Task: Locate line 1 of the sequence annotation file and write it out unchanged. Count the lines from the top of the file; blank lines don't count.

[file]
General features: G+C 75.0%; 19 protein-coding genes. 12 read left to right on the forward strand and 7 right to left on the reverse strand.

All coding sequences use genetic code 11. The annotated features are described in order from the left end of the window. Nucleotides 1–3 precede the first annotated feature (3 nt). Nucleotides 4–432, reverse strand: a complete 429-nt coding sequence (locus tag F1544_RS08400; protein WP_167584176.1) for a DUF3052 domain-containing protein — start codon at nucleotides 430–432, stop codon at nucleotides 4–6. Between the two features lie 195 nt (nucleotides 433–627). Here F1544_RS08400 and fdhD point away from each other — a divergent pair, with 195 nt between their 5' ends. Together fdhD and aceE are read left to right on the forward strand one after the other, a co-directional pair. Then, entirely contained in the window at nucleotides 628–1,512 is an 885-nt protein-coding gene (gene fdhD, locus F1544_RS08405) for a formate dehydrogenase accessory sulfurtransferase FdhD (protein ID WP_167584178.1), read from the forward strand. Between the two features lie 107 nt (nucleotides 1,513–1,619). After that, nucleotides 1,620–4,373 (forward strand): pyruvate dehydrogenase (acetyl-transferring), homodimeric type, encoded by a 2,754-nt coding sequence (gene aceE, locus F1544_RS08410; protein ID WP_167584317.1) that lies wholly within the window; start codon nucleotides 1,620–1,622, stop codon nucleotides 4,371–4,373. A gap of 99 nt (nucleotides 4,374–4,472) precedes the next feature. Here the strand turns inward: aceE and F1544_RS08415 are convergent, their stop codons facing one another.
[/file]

General features: G+C 75.0%; 19 protein-coding genes. 12 read left to right on the forward strand and 7 right to left on the reverse strand.